PROVIDENCE BAY—People have many reasons for volunteering. For Jack White of Providence Bay, it is all about helping and supporting the community.
“Everyone has a different reason for volunteering. In my case, it’s giving back to my community,” Mr. White told The Expositor. “Volunteering and helping out has always been part of my family history.”
“I am currently the president of both the Providence Bay Agricultural Society and president of the Providence Bay Curling Club,” Mr. White told The Expositor. “Basically, I moved back to the Island in 2013 and I’ve been with the agricultural society ever since. I’m working on my fifth year as president.”
Mr. White, who manages both the Limestone Island Abattoir and the Limestone Island Butcher Shop in Little Current, was in the Canada military, the Navy, for 27 years. “I left the Island for the Navy in July, 1983. Part of work was helping as volunteers in different countries. We did a lot of volunteering. Our corporate sponsor was the United Way. I was part of helping with fundraising off and on for at least 18 years. Of my 27 years with the Navy, 18 of them were spent on a ship.”
“At various times the ship’s crew put on fundraisers, both on and off the ship,” said Mr. White. “I remember one time when Hurricane Juan hit Halifax in 2003. Power was out in most places and we had what they called ‘chem lights,’ that glow in the dark for 6-8 hours. Halifax was our second home. I lived there 25 years, and during the power outage I took one of these chem lights to my neighbour’s home. She was an elderly lady, and I knocked on her door and when she answered I handed her the chem light and told her what it was for. I told her she could use this so she could see in her house and wouldn’t stub her toes on furniture. She thought it was so cool and obviously appreciated it very much. It was heartwarming to see her reaction. Little things like this go a long way.”
“I actually took 20 years off at one point from curling,” Mr. White told The Expositor. “It wasn’t until later, in our latter years out on the east coast, that I got back into curling.”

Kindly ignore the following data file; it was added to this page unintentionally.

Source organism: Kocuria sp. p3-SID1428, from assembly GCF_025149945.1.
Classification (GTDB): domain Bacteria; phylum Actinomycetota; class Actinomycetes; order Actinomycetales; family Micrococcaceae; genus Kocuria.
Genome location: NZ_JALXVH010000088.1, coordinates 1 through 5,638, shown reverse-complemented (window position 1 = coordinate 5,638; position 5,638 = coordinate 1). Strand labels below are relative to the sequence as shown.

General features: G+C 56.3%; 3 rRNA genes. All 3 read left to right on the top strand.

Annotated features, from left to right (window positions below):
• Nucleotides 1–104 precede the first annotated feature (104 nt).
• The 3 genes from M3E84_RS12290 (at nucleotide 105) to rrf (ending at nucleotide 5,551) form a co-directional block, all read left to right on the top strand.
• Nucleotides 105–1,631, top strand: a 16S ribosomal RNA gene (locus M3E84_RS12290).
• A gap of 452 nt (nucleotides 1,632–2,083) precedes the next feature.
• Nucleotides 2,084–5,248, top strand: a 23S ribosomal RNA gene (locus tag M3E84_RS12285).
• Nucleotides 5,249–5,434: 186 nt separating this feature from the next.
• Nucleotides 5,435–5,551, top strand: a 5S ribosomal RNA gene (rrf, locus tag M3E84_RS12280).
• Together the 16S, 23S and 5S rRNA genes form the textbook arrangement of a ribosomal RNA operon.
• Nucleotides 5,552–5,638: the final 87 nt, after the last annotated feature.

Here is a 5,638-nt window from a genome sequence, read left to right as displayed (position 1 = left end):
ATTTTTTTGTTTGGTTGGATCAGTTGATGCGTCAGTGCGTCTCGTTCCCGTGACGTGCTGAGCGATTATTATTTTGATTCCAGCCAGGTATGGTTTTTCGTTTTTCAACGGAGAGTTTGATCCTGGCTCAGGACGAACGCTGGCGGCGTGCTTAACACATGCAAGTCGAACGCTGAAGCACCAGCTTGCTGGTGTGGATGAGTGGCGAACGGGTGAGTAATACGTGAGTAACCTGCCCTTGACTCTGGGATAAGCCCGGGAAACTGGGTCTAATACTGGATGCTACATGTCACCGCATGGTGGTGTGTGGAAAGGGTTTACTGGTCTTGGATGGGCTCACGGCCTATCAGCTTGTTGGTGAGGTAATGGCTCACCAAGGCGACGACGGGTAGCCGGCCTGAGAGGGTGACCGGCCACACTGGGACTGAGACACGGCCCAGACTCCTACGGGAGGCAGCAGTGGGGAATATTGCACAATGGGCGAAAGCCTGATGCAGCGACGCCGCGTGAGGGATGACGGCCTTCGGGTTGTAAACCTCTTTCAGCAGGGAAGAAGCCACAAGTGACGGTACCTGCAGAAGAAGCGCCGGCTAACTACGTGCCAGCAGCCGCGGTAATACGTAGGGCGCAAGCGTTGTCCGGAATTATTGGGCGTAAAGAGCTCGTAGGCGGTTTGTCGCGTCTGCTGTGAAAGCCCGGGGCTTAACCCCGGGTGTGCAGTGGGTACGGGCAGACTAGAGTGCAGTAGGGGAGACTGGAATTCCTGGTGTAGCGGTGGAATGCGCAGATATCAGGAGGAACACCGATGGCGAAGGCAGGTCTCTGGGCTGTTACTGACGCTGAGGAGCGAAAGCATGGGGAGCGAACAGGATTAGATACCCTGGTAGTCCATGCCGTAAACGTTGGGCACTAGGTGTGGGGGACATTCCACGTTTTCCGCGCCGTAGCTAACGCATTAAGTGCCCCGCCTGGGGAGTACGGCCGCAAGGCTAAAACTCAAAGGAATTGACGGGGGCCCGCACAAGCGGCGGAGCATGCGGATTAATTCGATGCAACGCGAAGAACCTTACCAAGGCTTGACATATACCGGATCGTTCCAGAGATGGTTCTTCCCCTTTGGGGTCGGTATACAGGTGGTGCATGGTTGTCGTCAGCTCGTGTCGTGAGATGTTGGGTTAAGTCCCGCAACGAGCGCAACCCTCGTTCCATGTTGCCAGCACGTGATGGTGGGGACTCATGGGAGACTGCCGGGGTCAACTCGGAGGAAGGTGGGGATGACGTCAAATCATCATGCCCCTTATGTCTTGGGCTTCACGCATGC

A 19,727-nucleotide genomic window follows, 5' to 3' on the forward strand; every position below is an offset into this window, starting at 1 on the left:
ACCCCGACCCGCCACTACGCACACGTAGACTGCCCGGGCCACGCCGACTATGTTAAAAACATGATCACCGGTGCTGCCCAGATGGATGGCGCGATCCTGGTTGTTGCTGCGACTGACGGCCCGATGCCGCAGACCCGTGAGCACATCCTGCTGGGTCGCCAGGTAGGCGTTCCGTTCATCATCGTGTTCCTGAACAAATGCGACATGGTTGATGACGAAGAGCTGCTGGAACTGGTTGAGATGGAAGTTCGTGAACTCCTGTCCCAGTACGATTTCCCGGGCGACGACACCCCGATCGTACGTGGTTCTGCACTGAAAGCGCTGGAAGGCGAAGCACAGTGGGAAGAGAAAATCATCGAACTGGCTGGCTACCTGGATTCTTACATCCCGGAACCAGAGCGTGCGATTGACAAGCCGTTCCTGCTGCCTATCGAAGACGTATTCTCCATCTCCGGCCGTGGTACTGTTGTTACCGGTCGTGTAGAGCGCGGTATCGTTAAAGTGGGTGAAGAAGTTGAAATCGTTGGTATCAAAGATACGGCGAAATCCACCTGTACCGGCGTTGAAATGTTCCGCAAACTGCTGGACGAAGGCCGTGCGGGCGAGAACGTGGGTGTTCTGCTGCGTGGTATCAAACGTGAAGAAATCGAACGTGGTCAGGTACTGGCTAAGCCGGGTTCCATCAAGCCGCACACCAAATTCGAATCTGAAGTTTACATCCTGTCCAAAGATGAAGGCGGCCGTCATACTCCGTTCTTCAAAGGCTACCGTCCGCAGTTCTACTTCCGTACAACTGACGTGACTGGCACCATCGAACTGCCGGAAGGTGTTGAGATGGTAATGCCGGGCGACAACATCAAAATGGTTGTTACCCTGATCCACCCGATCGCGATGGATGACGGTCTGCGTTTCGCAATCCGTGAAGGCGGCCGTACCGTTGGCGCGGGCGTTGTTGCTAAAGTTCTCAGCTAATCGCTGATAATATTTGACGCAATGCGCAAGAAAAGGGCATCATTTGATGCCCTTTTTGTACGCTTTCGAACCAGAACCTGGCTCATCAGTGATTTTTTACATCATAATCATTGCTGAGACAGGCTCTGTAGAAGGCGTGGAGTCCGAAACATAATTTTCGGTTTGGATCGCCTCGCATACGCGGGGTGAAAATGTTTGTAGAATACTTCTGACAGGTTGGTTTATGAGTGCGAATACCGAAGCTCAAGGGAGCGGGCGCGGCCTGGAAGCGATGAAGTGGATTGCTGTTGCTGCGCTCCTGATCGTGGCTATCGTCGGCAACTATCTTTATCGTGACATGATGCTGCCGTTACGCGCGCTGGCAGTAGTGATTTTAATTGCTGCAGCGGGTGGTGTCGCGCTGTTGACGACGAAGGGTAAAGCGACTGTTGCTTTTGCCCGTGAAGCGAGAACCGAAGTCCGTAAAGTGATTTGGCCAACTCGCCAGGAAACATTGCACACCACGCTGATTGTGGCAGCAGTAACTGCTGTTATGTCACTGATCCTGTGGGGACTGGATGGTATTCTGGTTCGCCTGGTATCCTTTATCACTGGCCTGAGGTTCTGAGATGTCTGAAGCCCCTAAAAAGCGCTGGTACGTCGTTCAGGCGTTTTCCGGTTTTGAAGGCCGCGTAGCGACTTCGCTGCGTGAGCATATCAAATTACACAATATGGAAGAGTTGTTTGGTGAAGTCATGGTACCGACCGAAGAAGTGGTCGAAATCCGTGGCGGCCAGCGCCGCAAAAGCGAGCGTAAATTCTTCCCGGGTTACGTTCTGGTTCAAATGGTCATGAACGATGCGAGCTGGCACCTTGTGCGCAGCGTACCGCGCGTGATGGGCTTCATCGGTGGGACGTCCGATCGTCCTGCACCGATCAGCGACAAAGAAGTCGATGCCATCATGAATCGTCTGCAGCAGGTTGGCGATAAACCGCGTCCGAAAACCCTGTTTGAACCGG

With volunteering, “I’m giving back to my community, I left (Manitoulin Island) at such an early age,” continued Mr. White. “And volunteering has always been a big part of my family. When I was young my grandfather (John White) and I couldn’t wait until the fall; he was a director of the Providence Bay Fall Fair in charge of the food and vegetable display at the fair and I would help him out. And there was an expectation through my mother (Ella White) that I would be part of the agriculture society and to carry on the family tradition.”
Again in curling, “our family is full of curlers. My grandfather got me interested in curling, and I’ve never looked back,” said Mr. White.
As for how he became president of the Providence Bay Curling Club, Mr. White quipped, “I wouldn’t say that I drew the short stick, but everyone else in the club said, ‘you’re going to be the president.’
He is presently in his third year as president of the curling club and said volunteers do a lot of work behind the scenes to make sure curling clubs operate. “For many years I did the ice regularly, every week, and for bonspiels. “And I was one of the last members that painted the curling club red. Harold Dewar talked me into it.”